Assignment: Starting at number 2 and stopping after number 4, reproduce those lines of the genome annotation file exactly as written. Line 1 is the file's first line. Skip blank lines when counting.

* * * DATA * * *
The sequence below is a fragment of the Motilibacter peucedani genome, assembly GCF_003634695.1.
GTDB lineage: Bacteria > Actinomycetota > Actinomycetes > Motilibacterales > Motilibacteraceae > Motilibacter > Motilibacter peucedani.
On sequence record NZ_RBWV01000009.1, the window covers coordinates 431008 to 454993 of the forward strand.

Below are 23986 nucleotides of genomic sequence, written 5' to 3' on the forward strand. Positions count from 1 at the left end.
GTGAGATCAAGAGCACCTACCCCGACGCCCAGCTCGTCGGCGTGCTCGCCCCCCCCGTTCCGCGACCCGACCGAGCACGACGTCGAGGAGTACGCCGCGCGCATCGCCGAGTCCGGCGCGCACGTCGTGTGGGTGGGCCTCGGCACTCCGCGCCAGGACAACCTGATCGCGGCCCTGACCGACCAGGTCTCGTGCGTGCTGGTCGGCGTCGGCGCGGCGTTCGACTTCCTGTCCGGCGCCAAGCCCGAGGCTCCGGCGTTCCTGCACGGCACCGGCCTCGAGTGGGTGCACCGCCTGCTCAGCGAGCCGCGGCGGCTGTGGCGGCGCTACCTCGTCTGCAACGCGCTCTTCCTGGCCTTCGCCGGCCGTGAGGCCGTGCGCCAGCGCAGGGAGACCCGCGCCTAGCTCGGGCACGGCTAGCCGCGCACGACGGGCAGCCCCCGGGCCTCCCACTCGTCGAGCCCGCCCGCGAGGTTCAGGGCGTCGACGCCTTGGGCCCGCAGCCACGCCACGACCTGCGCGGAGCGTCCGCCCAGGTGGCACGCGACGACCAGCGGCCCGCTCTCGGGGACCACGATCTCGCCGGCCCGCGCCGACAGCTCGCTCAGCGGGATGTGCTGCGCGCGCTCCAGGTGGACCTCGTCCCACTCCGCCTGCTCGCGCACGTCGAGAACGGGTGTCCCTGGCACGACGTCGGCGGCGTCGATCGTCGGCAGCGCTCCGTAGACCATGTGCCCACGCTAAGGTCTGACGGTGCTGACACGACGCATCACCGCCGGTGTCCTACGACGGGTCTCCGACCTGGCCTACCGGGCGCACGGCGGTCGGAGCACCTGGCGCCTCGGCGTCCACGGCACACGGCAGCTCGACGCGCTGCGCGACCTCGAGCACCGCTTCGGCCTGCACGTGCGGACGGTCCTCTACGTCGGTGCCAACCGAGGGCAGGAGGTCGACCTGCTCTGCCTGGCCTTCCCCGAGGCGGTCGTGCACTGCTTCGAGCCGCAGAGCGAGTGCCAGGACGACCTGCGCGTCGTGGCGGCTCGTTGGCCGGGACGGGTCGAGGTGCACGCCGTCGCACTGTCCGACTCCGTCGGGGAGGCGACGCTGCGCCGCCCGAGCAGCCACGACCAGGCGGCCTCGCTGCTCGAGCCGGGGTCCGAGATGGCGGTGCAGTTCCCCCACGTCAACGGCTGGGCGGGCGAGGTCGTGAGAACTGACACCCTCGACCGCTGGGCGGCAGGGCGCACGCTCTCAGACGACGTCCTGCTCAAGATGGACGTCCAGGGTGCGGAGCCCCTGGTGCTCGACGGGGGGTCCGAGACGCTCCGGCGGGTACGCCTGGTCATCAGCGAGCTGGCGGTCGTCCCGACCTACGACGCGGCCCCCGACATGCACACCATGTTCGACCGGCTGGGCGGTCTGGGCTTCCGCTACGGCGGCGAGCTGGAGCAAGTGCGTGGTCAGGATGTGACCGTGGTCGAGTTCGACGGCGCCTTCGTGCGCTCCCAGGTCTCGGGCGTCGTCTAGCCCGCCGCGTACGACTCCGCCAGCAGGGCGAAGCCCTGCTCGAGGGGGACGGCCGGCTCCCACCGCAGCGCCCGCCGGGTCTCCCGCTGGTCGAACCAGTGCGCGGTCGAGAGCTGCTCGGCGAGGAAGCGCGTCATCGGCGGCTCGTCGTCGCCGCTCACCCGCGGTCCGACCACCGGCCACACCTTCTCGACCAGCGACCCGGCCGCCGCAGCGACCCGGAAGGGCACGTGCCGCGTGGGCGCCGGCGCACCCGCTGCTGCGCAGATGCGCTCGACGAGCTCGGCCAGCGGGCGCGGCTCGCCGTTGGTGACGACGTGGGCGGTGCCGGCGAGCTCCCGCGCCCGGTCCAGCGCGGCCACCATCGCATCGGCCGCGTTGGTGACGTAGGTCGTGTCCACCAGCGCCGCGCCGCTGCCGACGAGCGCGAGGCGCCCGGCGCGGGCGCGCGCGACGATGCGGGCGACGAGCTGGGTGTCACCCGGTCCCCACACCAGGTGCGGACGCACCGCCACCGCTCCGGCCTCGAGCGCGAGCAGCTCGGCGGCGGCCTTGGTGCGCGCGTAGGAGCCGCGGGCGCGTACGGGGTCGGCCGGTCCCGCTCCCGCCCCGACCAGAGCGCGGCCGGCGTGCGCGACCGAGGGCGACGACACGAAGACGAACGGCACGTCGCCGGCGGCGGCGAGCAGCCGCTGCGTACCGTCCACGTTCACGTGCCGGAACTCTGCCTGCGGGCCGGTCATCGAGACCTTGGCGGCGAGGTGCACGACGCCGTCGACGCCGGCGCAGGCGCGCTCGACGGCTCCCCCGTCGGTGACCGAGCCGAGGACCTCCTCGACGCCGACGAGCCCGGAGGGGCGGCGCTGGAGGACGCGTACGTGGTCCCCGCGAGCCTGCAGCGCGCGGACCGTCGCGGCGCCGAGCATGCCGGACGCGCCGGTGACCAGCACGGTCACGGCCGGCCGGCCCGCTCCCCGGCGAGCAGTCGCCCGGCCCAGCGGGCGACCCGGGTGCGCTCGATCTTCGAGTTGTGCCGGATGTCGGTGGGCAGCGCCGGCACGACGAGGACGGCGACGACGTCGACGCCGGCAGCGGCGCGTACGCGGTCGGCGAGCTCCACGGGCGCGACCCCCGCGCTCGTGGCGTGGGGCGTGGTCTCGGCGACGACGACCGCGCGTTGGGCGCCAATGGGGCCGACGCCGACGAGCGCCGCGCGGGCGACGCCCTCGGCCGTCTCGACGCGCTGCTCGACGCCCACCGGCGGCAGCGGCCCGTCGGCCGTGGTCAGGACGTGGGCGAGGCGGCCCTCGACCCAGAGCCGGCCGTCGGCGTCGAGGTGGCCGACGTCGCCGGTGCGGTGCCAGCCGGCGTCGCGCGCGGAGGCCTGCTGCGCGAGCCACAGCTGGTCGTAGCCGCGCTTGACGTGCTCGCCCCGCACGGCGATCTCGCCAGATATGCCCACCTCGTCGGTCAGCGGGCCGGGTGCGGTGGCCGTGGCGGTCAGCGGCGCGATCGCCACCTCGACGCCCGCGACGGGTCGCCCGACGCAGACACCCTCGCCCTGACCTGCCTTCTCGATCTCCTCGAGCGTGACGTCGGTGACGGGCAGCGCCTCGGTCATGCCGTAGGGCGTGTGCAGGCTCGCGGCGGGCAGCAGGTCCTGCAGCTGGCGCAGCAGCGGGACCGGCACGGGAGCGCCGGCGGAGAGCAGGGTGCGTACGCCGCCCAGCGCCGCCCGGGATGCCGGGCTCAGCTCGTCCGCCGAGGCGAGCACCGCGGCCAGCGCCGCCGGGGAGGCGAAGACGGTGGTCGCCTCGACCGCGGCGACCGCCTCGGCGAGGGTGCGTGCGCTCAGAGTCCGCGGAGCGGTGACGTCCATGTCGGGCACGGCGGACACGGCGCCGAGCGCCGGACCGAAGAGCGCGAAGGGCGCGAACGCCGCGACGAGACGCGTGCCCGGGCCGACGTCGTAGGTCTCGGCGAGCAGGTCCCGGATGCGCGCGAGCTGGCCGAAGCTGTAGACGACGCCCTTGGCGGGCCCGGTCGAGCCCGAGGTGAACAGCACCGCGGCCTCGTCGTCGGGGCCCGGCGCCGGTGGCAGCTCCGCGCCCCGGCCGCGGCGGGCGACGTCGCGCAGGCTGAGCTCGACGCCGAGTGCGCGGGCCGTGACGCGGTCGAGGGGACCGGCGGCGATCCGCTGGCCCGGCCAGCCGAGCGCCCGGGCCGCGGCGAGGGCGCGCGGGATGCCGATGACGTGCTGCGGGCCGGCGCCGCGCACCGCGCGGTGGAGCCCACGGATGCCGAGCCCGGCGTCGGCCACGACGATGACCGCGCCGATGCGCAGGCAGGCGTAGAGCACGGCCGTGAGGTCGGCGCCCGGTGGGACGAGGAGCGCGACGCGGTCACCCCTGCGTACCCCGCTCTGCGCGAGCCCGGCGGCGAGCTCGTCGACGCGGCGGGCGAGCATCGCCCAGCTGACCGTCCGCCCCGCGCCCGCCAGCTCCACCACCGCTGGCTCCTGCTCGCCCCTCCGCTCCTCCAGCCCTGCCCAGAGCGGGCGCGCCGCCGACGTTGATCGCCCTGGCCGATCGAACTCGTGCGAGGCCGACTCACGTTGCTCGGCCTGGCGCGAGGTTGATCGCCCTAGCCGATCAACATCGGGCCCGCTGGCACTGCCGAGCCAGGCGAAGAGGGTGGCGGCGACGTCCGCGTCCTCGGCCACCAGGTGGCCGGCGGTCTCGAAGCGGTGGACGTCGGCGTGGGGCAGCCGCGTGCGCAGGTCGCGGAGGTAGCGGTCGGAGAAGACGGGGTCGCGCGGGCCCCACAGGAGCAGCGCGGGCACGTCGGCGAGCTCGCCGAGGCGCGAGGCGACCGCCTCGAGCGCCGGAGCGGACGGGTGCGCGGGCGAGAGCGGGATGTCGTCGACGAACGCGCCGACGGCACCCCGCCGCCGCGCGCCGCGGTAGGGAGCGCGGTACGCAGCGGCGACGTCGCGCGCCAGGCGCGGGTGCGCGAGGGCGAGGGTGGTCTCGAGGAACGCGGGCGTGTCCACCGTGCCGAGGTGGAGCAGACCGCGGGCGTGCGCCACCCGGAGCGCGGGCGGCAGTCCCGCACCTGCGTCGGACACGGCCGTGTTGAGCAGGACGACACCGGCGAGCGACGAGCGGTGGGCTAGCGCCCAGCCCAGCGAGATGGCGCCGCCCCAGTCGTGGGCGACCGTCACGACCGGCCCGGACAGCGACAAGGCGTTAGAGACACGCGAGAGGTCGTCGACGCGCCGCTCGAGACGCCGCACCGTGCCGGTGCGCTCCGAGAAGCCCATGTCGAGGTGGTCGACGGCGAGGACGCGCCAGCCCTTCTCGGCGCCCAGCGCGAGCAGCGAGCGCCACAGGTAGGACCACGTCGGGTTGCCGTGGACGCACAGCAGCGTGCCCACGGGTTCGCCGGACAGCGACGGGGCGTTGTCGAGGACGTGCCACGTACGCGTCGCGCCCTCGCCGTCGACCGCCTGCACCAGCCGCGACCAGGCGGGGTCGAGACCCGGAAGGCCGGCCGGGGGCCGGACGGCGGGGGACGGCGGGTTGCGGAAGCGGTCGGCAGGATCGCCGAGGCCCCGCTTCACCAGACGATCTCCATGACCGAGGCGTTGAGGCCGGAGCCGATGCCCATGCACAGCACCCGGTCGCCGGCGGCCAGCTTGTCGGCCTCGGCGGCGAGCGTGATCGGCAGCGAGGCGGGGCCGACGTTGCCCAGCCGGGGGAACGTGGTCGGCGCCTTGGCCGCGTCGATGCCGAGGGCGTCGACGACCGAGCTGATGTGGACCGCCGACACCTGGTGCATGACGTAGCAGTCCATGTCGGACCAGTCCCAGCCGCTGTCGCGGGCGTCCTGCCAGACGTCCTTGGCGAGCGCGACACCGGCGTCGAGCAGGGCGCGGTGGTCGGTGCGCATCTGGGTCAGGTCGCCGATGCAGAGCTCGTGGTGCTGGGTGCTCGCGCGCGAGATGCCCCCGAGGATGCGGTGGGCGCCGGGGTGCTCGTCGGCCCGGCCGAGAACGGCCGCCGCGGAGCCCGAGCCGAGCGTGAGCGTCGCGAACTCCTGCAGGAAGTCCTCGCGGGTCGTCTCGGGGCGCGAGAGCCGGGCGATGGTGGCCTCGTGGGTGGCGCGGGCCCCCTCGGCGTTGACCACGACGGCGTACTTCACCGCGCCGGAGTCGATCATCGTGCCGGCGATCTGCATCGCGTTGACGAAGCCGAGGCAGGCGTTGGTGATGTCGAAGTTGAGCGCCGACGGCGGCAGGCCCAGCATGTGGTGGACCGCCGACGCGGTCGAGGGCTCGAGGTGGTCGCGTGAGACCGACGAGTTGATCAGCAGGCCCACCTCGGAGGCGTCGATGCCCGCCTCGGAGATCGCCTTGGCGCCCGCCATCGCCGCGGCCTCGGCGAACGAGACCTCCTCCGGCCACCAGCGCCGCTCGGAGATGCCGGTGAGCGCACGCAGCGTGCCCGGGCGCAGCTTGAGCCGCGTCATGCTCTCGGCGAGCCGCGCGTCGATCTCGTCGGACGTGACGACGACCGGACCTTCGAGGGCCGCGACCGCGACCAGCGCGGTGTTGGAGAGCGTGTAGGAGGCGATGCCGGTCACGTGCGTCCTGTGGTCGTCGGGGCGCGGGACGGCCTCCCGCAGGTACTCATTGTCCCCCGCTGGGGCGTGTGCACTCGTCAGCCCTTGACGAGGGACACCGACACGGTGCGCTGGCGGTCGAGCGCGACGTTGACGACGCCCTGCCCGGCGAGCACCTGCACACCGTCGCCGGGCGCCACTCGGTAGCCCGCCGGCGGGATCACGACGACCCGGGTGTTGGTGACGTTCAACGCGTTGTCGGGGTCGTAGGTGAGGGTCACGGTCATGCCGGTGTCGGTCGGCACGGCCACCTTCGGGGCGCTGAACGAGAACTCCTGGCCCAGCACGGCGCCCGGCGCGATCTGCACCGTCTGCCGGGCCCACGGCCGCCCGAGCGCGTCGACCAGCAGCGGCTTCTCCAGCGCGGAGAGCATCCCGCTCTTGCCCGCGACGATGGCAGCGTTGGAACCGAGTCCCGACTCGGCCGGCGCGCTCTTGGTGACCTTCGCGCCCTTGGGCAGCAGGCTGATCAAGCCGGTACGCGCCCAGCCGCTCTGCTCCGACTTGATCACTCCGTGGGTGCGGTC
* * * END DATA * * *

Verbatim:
GTDB lineage: Bacteria > Actinomycetota > Actinomycetes > Motilibacterales > Motilibacteraceae > Motilibacter > Motilibacter peucedani.
On sequence record NZ_RBWV01000009.1, the window covers coordinates 431008 to 454993 of the forward strand.

Below are 23986 nucleotides of genomic sequence, written 5' to 3' on the forward strand. Positions count from 1 at the left end.